Rethinking maternal depression

When you talk about maternal or postpartum depression with Dr. Darius Tandon, he’ll tell you that it’s more prevalent than you think, and that it goes beyond the mom. Tandon is an associate professor at the Northwestern University Feinberg School of Medicine where he is also the Associate Director of the Center for Community Health. He and his colleagues have developed the intervention program Mothers and Babies. The program is designed to help prevent and treat symptoms of maternal depression in expectant and new mothers. (Read a story about the Mothers and Babies program coming to Florida.)

 Dr. Darius Tandon

Dr. Darius Tandon

What are some common misconceptions about maternal depression?

One misconception is that it is always extreme. [...] What we often see is that women who are struggling with postpartum depression have some symptoms but they oftentimes are not as noticeable. If you look at the statistics there are roughly 10 to 15 percent of women who will experience depression right after delivering a child. One misconception is that only those women who are in that 10 to 15 percent range might have negative outcomes, but even for mothers who have mild to moderate symptoms and who might not meet the criteria for full blown depression – we know that that affects their relationship with their child. Mom might have mild to moderate symptoms, but often she’s not going to receive the services and supports she needs because a lot of those services are relegated to more severe cases.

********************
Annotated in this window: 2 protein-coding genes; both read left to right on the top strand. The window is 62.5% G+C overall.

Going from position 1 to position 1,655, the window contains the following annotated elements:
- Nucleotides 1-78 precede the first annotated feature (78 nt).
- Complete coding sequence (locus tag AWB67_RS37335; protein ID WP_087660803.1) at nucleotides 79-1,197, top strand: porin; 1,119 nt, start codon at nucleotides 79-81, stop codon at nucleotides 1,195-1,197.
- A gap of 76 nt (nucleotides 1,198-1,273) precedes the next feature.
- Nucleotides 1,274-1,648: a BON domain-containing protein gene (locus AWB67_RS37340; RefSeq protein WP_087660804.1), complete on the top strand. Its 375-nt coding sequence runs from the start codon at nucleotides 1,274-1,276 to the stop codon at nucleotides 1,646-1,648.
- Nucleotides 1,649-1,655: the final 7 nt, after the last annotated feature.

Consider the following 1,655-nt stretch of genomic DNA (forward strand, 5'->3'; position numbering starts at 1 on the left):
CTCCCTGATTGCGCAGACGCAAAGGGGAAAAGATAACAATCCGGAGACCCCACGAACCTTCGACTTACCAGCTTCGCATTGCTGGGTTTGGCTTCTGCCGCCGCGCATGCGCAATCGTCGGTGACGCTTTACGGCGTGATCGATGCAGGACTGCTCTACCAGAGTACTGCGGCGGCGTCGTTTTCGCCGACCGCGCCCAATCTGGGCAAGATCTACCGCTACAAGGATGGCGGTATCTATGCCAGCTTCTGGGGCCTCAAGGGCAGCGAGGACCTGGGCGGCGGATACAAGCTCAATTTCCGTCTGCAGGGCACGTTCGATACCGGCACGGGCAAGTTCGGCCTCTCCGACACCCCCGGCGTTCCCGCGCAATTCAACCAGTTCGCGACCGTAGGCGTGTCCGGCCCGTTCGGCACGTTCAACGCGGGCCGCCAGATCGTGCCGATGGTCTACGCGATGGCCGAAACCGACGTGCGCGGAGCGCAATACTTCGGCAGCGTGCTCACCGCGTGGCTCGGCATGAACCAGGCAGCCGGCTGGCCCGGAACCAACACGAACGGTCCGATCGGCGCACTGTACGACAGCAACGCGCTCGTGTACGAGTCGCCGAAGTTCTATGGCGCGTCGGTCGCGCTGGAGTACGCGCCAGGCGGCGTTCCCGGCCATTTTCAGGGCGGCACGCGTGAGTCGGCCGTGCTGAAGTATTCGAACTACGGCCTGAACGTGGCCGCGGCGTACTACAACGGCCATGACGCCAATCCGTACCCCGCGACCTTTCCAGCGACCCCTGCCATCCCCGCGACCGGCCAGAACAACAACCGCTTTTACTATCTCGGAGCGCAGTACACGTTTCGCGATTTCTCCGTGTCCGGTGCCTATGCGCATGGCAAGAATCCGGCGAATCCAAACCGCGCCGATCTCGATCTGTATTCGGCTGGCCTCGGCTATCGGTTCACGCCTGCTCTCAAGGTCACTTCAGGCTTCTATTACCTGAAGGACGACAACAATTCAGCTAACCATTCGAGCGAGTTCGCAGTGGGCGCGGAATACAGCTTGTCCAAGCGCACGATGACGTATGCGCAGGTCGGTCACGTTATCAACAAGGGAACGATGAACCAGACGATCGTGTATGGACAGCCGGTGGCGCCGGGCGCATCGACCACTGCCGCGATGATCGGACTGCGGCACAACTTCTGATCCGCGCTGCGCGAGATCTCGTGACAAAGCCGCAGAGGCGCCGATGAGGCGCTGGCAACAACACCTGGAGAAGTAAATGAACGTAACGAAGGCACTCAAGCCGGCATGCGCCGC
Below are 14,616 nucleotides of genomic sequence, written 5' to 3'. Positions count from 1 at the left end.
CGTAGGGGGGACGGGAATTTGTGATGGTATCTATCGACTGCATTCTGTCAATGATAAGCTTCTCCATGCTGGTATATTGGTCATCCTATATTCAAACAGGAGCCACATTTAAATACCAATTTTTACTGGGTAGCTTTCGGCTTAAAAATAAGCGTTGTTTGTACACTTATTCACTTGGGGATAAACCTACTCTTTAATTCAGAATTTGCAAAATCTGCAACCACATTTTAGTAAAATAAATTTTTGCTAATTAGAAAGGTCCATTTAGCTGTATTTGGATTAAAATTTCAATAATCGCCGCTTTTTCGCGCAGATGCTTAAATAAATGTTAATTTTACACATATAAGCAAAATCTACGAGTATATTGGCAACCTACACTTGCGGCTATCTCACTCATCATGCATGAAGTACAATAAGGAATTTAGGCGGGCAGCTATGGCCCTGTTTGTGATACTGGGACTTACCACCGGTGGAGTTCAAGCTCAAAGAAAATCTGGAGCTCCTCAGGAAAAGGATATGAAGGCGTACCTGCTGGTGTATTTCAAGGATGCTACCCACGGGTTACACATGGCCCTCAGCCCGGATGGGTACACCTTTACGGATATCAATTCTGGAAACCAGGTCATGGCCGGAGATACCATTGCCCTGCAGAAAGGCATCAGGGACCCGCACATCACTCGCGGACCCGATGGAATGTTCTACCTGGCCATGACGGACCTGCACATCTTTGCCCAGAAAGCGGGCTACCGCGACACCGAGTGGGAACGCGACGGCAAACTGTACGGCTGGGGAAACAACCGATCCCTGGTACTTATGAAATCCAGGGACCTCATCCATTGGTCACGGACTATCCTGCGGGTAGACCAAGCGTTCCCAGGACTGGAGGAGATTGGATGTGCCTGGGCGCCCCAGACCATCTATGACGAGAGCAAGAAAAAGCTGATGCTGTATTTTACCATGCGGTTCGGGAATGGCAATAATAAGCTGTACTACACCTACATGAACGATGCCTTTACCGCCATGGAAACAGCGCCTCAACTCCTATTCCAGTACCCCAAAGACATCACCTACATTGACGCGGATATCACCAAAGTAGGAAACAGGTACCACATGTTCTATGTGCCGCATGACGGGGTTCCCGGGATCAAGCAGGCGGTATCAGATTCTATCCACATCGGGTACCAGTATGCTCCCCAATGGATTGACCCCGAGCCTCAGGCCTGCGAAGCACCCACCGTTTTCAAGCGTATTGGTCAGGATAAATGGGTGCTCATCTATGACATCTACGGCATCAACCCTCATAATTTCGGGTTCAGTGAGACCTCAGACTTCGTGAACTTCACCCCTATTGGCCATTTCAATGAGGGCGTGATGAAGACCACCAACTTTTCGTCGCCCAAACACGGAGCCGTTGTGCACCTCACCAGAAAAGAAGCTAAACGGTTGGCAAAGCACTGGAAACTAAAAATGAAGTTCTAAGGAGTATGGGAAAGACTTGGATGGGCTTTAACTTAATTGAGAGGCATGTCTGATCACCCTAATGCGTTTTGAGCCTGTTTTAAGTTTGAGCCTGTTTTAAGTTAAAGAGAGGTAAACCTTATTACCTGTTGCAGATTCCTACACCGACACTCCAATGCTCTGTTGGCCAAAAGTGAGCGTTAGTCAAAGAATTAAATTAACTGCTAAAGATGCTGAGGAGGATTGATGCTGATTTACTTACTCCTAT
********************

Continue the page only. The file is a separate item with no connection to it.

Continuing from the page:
What impact can maternal mental health have on a baby's development?

 Download a printable pdf of this maternal depression fact sheet in  english  or in  spanish .

Download a printable pdf of this maternal depression fact sheet in english or in spanish.

There’s research to show that mothers who are depressed might be less likely to have timely well-child visits and immunizations. There’s a whole host of outcomes that relate to what happens when mom is trying to engage in parent behaviors when she’s depressed. Mom might be less spontaneous, engaging and attentive which can lead to negative socio developmental outcomes for the child. Attachment insecurity and difficulties with social interaction are some of the things we see in babies whose mothers are struggling with depression.

Is it common practice for pediatricians and OB/GYNs to screen for maternal depression?

I think that there is growing sentiment that it is important for pediatricians and OB/GYNS to screen and I think we’re also seeing an increase nationally in the percent of practices who are screening. I think the issue then is, if somebody screens positive, then what happens? I think that's the real challenge now. We’re moving away from “Is it important to screen?” and toward “What do we do?” That’s when we run into issues because there aren’t enough mental health providers and we’re not sure that mothers are receiving the services they need. We know that, for various reasons, women who are referred for mental health services are not always going to engage with those services. With Mothers and Babies, the idea is that if the mother is already engaged in a home visiting program and has developed a relationship with the home visitor, why not train that home visitor to help mom with her symptoms rather than relying on mom having to engage with another service provider. Because we know so few women are actually going to engage with those outside services, our philosophy is to find ways to bring those services to them.